Text analytics software can assist your customer service team in analysing and reporting on vital information gleaned from phone conversations and chats. Customer effort score (CES), customer satisfaction scores (CSAT), and net promoter score (NPS) are examples of customer service measures (NPS).

Your service operations team can also gain insights from third-party data, which can aid in data visualisation and the development of a more precise customer-centric strategy. Keep in mind that some of this external data may need payment. Other types of data, such as industry and economic statistics, may be available for free.

You may upload the data you need, to your analytics platform to get started on your data strategy once you’ve located or purchased it.

3. Create a customer journey map.

Work on a thorough examination of consumer interactions across various touchpoints. Only by looking at the full customer experience can you see the consumer pain points and opportunities that have gone unnoticed.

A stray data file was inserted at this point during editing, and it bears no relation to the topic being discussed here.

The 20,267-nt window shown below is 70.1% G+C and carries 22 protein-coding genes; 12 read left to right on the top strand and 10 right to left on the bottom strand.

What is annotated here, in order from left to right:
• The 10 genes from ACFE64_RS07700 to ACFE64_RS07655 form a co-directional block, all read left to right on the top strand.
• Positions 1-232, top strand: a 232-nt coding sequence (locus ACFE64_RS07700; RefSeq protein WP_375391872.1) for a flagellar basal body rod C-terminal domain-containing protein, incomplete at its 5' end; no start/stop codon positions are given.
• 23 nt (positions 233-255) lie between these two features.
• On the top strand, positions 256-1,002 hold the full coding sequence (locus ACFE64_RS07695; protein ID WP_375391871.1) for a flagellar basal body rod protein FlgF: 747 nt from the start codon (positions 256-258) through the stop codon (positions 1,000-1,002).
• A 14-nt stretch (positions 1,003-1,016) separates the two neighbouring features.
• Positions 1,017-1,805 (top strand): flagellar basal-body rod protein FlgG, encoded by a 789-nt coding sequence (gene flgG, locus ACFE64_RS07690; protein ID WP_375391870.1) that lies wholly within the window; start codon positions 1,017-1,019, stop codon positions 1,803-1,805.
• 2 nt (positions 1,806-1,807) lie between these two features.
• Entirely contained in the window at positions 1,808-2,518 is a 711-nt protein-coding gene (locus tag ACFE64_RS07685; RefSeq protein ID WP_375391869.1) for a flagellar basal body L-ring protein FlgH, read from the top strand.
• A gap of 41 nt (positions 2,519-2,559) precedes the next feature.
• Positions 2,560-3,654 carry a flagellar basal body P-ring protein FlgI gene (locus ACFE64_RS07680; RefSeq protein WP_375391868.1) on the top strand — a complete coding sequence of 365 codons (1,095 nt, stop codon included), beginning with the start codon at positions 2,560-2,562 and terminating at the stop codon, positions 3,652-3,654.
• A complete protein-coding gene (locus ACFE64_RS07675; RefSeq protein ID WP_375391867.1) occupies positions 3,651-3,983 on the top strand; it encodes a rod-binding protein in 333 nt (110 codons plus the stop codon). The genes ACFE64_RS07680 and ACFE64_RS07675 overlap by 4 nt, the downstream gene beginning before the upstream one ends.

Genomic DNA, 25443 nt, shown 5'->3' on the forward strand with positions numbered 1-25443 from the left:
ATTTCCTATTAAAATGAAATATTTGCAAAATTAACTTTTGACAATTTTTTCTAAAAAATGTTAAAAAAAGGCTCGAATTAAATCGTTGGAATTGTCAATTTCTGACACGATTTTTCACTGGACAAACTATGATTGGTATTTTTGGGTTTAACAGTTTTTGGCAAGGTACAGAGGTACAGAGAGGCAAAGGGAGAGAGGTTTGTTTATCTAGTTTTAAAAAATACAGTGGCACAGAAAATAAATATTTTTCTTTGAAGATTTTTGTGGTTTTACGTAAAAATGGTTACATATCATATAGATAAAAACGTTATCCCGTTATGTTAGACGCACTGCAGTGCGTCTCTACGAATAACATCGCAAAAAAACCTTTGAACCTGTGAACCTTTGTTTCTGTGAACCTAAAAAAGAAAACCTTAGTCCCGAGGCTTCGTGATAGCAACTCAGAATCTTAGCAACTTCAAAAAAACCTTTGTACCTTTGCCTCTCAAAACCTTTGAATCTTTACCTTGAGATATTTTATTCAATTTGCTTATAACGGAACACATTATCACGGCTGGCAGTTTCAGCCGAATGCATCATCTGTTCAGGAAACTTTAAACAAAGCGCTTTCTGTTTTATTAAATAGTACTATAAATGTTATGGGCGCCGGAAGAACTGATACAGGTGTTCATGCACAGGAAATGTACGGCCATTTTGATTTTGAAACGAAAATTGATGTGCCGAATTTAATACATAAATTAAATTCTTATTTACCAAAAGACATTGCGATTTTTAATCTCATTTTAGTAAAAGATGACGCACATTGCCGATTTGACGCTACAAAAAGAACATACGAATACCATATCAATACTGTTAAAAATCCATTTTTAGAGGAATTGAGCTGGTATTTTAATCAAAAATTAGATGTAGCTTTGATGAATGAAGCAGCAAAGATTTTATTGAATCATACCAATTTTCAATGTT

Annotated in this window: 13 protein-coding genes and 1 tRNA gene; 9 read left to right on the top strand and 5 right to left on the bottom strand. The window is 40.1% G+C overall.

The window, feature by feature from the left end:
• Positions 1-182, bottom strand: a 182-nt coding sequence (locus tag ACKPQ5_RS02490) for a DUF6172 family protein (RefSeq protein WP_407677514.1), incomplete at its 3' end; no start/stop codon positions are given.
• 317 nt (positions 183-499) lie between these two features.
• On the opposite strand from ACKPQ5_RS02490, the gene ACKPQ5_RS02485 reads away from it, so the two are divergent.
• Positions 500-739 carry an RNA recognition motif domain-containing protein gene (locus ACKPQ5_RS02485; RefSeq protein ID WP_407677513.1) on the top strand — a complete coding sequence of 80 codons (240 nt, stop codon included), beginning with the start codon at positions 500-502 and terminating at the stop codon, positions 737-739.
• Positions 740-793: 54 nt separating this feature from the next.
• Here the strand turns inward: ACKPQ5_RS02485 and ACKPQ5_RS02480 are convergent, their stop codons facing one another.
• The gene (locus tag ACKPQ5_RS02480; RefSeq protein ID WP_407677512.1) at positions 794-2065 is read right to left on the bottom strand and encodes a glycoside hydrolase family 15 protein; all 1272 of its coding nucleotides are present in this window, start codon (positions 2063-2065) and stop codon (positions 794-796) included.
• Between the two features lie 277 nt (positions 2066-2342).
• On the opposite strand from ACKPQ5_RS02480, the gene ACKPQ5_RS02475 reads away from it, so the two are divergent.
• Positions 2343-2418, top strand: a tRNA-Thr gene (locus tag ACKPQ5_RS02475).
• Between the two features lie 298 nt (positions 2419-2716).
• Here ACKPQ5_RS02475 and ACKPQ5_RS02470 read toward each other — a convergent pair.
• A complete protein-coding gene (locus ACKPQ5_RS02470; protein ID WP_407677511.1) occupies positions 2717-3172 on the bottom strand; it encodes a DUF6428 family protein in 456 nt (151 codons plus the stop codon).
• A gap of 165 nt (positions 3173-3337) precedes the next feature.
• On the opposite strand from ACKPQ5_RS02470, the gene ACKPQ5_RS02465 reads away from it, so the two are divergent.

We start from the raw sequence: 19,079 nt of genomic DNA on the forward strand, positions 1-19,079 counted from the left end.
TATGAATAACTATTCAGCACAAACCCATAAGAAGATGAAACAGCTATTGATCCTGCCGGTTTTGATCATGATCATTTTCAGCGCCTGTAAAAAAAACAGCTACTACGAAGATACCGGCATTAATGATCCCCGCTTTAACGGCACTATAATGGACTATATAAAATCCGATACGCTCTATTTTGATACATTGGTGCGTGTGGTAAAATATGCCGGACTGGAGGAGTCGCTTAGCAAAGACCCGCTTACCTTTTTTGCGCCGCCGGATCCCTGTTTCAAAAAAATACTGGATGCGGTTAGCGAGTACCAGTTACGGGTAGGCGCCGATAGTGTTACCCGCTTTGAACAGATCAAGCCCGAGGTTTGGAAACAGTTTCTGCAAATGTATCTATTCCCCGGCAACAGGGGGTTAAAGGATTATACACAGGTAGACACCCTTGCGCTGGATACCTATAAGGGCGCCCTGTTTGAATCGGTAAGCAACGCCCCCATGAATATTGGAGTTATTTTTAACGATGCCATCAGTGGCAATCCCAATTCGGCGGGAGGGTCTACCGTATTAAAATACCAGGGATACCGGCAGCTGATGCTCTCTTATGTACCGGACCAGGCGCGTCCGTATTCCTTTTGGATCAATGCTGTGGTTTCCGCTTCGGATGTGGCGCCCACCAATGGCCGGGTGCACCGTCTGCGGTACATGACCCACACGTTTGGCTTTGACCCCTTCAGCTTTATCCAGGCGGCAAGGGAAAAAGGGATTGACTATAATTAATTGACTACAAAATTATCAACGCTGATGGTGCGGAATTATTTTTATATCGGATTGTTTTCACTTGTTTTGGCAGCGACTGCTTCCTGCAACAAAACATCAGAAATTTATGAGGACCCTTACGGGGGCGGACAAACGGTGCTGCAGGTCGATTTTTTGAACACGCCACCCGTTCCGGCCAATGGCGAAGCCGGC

“Performance on journeys is considerably more strongly connected with customer happiness, revenue, churn, and repeat purchase than performance on touchpoints,” according to a recent study.

Predictive analytics may assist in strategically mapping a client’s journey from beginning to end by extrapolating real-time insights.

This method can assist you in determining:

  • The road that your most delighted customers have taken
  • Obstacles encountered by disgruntled consumers
  • The paths that are most frequently abandoned or have the worst outcomes

4. Keep an eye on data integrity

Data that is inaccurate might lead to distorted results and incorrect conclusions.

So, how can you ensure that your data is correct?

To reduce manual errors, limit the free-form selections first. On your survey, instead of traditional fill-in boxes, use a drop-down menu.